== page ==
After a weekend of competitive basketball, the Heat won a laugher on Monday, blowing out the 76ers 94-73 to take a 2-0 series lead. Miami's Big Three combined for 64 points, while the Sixers shot only 34 percent from the field.
• Credit should be given to Miami's defense, but the Sixers' offense was nonexistent throughout, especially in the first half, putting them in a hole they were never able to overcome. After scoring 31 points in the first quarter Saturday, Philadelphia mustered only 31 points on 11-of-43 shooting (25.6 percent) in the entire first half of Game 2. And unlike Game 1, Miami wasn't throwing a zone defense at the Sixers, nor was there a dramatic disparity in attempted free throws. Philadelphia was just flat-out inept in the half-court, getting forced into poor jump shot after poor jump shot. And even when Philadelphia got to the rim, it didn't fare much better. The Sixers were only 3-of-13 on field goal attempts from within 8 feet in the first half.
• This was the kind of dominating postseason performance from LeBron James that you would expect, especially with Dwyane Wade recovering from migraines. LeBron's 29 points matched the output of Philadelphia's starters combined. More important, James was hitting shots from the perimeter that just weren't falling for him in Game 1, going 4-of-9 from 15 feet and out, including a ridiculous 27-foot three-pointer as the shot clock was expiring with 6:13 remaining in the third, extending Miami's lead to 61-42. About two minutes later, with Jrue Holiday blanketing him, LeBron pulled up from the free throw line, pump-faked, drew contact and got the friendly roll for a bucket and the foul. His six assists also led the team.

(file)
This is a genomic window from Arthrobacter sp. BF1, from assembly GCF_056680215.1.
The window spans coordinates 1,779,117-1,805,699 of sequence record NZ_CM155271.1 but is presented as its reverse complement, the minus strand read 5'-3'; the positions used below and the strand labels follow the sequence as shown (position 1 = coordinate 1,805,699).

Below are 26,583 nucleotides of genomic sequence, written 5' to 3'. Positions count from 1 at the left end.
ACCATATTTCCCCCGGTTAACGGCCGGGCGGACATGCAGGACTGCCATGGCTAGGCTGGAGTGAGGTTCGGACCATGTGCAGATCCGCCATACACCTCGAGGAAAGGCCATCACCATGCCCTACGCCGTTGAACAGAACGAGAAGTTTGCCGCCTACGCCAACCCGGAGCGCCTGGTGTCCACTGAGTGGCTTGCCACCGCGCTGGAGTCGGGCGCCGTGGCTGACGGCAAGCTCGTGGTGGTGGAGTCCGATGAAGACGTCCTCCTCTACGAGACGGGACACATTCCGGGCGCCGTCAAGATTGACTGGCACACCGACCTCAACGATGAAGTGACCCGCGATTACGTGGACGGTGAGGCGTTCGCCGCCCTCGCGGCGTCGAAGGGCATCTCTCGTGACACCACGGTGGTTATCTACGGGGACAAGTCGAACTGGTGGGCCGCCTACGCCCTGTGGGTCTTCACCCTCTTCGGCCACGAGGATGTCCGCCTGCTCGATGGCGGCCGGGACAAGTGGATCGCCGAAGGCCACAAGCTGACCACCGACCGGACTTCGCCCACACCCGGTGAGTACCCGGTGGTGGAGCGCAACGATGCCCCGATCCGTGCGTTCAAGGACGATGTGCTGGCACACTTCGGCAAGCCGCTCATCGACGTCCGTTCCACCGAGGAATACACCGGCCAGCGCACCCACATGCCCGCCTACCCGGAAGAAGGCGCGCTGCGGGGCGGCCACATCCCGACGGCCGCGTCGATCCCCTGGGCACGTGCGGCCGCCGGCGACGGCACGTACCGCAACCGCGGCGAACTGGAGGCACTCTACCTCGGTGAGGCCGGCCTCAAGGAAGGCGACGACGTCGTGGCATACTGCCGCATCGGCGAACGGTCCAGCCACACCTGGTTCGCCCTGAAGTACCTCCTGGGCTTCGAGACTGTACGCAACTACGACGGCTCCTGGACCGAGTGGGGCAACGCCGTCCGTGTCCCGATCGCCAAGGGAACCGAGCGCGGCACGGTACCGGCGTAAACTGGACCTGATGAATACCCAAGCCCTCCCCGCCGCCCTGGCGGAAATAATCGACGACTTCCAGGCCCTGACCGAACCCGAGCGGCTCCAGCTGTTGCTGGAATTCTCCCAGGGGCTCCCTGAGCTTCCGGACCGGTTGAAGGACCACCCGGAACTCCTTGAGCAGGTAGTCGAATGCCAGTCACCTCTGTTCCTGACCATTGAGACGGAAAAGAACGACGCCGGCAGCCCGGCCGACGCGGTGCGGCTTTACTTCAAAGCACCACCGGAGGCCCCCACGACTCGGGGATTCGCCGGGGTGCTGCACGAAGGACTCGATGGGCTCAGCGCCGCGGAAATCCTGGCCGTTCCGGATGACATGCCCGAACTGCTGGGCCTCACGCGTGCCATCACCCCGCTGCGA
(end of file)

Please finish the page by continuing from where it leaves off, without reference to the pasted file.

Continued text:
• As good as LeBron and Wade are, Philadelphia is going to have a hard time winning a game this series if it can't find an answer for Chris Bosh (21 points and a team-high 11 rebounds). The combination of Elton Brand and Thaddeus Young has not been able to keep him in check all series. Bosh was sensational in the first half, scoring 13 points on 6-of-7 shooting while grabbing seven rebounds. And he was hitting his shots from everywhere in every fashion, getting his first bucket in a pick-and-pop sequence with Mike Bibby, benefiting from the penetration of Mario Chalmers for the easy dunk near the six-minute mark of the second quarter and then putting on an incredible display of post and pivot moves against Young with about a minute to go in the first half, putting Miami ahead 46-29.
• Despite a disappointing rookie campaign, Evan Turner, the No. 2 pick last June, was a surprise source of offense off the bench for Philadelphia. He finished with 15 points, including 10 in the first half on 4-of-7 shooting (2-of-2 from three-point range). But what he provided in offense, he more than gave back in defense. With Andre Iguodala on the bench, Turner was assigned to LeBron and the King took advantage, immediately scoring after a post-up move near the 11-minute mark of the second quarter. When Turner was switched onto Wade later in the quarter, he was made to look foolish after Wade mixed in a series of jab steps just beyond the blocks, causing Turner to cheat toward the rim before Wade calmly stepped back and drilled the jumper.
• With Brand struggling on both ends and Spencer Hawes in early foul trouble, Sixers coach Doug Collins had the look of a desperate man in his frontcourt substitutions. At the 3:04 mark in the second, Collins inserted Young at center, flanked by Iguodala, Turner, Holiday and Lou Williams. The small-ball unit didn't do much to ignite the offense, failing to score in its 90 seconds together. In one last desperation move, Collins got a technical for contesting an out-of-bounds call with the Heat up 91-67 with 1:56 left in the game.